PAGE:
Simon Fanshawe: Flaws of the '60s Inheritance



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Simon Fanshawe: Flaws of the '60s Inheritance
The Institute of Ideas - Institute of Ideas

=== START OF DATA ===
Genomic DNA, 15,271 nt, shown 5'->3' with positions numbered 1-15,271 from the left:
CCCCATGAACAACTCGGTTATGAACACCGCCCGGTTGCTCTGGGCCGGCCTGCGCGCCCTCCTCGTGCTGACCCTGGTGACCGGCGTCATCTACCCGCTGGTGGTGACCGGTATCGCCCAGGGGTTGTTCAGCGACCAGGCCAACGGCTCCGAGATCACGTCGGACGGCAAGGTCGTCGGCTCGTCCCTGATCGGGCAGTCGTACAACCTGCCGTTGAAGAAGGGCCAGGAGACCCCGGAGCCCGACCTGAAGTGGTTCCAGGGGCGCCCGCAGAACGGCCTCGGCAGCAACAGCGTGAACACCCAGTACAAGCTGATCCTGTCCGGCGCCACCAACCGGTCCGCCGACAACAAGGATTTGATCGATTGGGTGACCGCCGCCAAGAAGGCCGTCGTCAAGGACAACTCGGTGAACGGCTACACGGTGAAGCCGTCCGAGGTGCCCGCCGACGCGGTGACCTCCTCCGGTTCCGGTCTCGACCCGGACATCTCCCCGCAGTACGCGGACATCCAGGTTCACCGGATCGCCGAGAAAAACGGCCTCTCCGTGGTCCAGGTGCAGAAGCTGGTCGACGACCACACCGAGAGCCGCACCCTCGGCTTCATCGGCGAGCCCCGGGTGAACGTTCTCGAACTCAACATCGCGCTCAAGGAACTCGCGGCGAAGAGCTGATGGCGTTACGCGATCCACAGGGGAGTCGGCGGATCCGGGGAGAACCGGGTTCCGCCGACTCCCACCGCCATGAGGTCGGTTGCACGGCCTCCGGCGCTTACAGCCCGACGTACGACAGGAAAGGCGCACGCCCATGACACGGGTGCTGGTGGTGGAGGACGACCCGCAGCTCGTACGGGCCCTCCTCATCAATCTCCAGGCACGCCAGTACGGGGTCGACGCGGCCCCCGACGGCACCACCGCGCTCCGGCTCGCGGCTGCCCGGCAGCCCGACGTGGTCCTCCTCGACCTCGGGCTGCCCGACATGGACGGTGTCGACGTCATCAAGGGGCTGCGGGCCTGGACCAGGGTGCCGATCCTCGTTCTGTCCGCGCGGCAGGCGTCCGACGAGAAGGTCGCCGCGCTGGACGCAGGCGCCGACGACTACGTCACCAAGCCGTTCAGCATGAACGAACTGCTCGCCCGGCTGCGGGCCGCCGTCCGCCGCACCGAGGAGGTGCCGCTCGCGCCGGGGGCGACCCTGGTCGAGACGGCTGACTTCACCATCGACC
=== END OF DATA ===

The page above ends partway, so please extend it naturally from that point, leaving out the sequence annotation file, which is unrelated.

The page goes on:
All year, commentators of a certain age have bored us with reminiscences about their radical youth. Should we even care? Perhaps we should: after all, the Spring and Summer of 1968 saw revolts and uprisings across the world, from Paris and London to Prague to the American South and Northern Ireland.For some it was about opposition to the war in Vietnam, or solidarity with striking workers; for others it was about the fight for civil rights or women’s liberation; still more took on the stuffy traditionalism and bureaucracy of the education system. And lest we forget, the 1960s also gave us 'sex and drugs and rock' n' roll'.So what is the legacy of ‘68? Compared to the politics of today the late sixties were a period of unbridled political optimism: young people felt they were building the future. The dream of a new society seemed one that could, and should, be made reality.To be part of 'the movement' was to be a 'utopian' and a 'radical'. But 'radical' is no longer an acceptable prefix in politics. What’s changed?Some of the '68 generation have become critics of a period they see as at best naive, at worst a conscious attempt to destroy the very fabric of society: the state, the family and community would not be in such a bad way now if not for the reckless anti-authoritarianism of the 68ers, they suggest. Others have swapped idealism and kaftans for grey suits and pragmatism. Are they right?Looking back, what seems remarkable is that the elites of Western society offered so little in the way of resistance to their youthful challengers. Was society really transformed by the 68ers, or would it be more accurate to say traditional institutions collapsed from within?Why were the rebels of 1968 unable to inscribe the spirit of the moment in lasting institutions of their own? Are today’s intellectual relativism and conspicuous consumption the true legacy of 1968?Should we reclaim radicalism and utopianism for the 21st century - or is the pragmatism of the present a more sensible option all round?Does an obsession with the sixties as a period of political optimism simply express our current limited political imagination? - Institute of Ideas